CAMPAIGN 2018: Q&A with Carol Berry


Carol Berry (Courtesy of Carol Berry)

CULLMAN – This week, The Tribune caught up with candidate Carol Berry, who is challenging incumbent Tammy Brown for the post of Cullman County Probate Judge in the June 5 primary election.  A Vinemont native and Cullman resident, Berry is the former executive director of Restoring Women Outreach; she said she hopes to take her experience as head of the addiction recovery nonprofit to court as a champion for better mental health services.

What made you want to become a judge?

“My reason for running is not because I want to be a politician.  My reason for running is not because I am looking for another title to wear.  The reason I want to become your probate judge is because I have seen the lack of support and engagement that is so desperately needed for this community.  There is so much more we could be providing to our families, our nonprofits, our support networks that are in the trenches day after day, and I believe I am the leader that can accomplish that.  It will take this community working together. My track record proves I know how to do that and will bring that knowledge to this office.”

What are the main things you hope to accomplish if elected?

“It is my desire to ensure that every citizen has access to me on a regular basis.  Therefore, it will be made known that I will keep an open door policy for all to share their insights, challenges and needs.  There is no other way for us to address the concerns of our community without being accessible. I will be that once elected.

“I have been told repeatedly that the processes currently in place are outdated and therefore slowing down and impeding citizens from getting what they need when they need it.  That needs to change. The citizens of our county deserve better. When elected to office, I will review and assess all current policies, procedures and processes and will create a strategy to implement up-to-date software, customer service and cross-training to ensure the citizens of Cullman County get what they are entitled to in paying their taxes.  We work for them. They should get their money’s worth out of us.

“The state has taken their hands off of mental health care in Alabama.  We must address this better at a local level. I intend to partner with every organization, agency, church or group that is willing to identify solutions and provide access and support for those who need it the most.  Our community’s strength is in connecting resources and using their unified strength to address problems. We have seen it over and over again. We can be a leader in the state in this area, as long as we work together to provide the services and support our citizens so desperately need.”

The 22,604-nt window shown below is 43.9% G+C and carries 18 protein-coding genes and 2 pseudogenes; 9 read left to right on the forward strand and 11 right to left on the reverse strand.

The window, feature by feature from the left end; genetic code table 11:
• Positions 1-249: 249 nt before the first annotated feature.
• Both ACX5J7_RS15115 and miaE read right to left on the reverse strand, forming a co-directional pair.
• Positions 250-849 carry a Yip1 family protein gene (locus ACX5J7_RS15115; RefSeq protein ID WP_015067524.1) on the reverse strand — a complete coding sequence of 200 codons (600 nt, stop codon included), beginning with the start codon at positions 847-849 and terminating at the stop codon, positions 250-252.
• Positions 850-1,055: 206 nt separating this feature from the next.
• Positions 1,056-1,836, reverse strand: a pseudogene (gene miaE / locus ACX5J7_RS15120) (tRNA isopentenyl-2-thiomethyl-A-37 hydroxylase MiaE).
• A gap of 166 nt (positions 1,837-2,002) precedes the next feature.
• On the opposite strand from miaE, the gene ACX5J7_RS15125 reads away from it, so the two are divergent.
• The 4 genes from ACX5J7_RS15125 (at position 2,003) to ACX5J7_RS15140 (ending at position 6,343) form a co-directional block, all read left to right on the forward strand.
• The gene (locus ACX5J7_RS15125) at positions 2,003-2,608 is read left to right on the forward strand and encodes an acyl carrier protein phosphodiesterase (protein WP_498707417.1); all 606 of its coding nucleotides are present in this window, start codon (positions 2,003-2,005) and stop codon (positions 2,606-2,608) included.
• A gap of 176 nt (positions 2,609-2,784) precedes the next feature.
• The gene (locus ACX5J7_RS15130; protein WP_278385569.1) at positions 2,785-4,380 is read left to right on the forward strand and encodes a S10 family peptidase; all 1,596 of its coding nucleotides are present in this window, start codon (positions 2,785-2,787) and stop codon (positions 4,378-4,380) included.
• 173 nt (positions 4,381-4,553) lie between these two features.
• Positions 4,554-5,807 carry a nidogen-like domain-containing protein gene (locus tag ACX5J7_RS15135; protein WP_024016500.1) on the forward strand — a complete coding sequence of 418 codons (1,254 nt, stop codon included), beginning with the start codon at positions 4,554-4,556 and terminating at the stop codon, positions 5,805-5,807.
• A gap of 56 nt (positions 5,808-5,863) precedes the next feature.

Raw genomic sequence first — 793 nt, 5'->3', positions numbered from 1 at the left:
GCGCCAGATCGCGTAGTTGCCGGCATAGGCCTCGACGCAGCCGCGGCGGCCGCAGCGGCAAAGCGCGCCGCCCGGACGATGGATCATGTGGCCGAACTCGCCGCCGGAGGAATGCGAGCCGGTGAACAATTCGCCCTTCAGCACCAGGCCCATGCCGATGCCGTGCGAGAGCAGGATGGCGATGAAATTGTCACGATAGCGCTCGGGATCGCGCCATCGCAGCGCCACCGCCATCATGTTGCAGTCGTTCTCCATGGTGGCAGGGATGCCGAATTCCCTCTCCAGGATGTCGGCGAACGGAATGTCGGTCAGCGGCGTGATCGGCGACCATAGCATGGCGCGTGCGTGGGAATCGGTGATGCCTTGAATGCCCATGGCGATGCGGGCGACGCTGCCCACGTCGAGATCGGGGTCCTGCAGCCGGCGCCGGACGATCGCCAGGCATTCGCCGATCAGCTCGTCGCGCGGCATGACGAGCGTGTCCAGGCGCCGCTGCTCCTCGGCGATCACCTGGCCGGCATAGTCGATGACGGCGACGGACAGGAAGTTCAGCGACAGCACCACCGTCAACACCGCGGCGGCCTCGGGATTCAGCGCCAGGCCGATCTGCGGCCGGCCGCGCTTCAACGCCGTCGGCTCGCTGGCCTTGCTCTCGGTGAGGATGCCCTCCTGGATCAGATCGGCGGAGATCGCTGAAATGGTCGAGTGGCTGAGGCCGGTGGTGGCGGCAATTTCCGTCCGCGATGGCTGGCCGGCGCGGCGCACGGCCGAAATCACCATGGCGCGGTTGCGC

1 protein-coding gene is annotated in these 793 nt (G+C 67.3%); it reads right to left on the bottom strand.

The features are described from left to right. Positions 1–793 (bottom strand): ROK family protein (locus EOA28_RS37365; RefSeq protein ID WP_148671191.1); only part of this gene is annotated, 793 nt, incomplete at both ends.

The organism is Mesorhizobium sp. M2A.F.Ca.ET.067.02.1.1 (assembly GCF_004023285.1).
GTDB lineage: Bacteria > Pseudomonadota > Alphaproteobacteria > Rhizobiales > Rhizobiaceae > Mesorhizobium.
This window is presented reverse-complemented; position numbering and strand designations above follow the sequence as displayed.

What do you consider to be the big differences between you and your opponent?

“What I believe the people can expect from me, that would be different than what they have been receiving, is someone who not only has years of experience in business, accounting and leading a successful nonprofit that I began from scratch, but I also have been in the trenches over those years.  I have family members and friends who have struggled with mental health conditions. The nonprofit I led for eight years supported and aided life transformation of women who had been incarcerated and in addiction for years. Our success stories are proof of what God has already accomplished through me.  Though my opponent may have been making decisions on their behalf for the past five years, I have been walking with them to support their mental health. My desire to be in the office is out of my compassion for the individual and families that are affected by these challenging conditions.”

If you could boil your message down to a concise statement, what would you want people to know about you?

“I am a wife, mother, grandmother, advocate, business woman and nonprofit leader.  I have been advocating for the rights of the mentally ill for more than 10 years. I understand the challenges that families face when dealing with mental illness.  I have grieved with parents who have lost their child in overdose or suicide. I have raised hundreds of thousands of dollars to support those who are vulnerable and mentally ill in our community.  I also have experience in budgeting, management and working in union with others to accomplish a goal. The probate office is a very diverse office, and I can assure you I know each responsibility well.  I am positive I have every skill necessary to not only fill the position but bring changes and leadership to improve it. My record speaks for itself.

“If elected, this community can be sure that I will spend every moment listening, researching, assessing and creating strategies that will not only support the needs of the mentally ill and those who love them but make sure every responsibility of the probate office is handled in the same manner.  My goal for the probate office is to create an environment that utilizes and encourages teamwork, not only with internal staff but with other County offices and the public. At the end of a six-year term, my hope would be the citizens of Cullman County could clearly see the accomplishments of the probate office and know we made a difference, that we changed things!  I would hope the office would reflect how I treated staff, other county offices, and most importantly the citizens of Cullman, and they all could be proud to say I had been their probate judge!”

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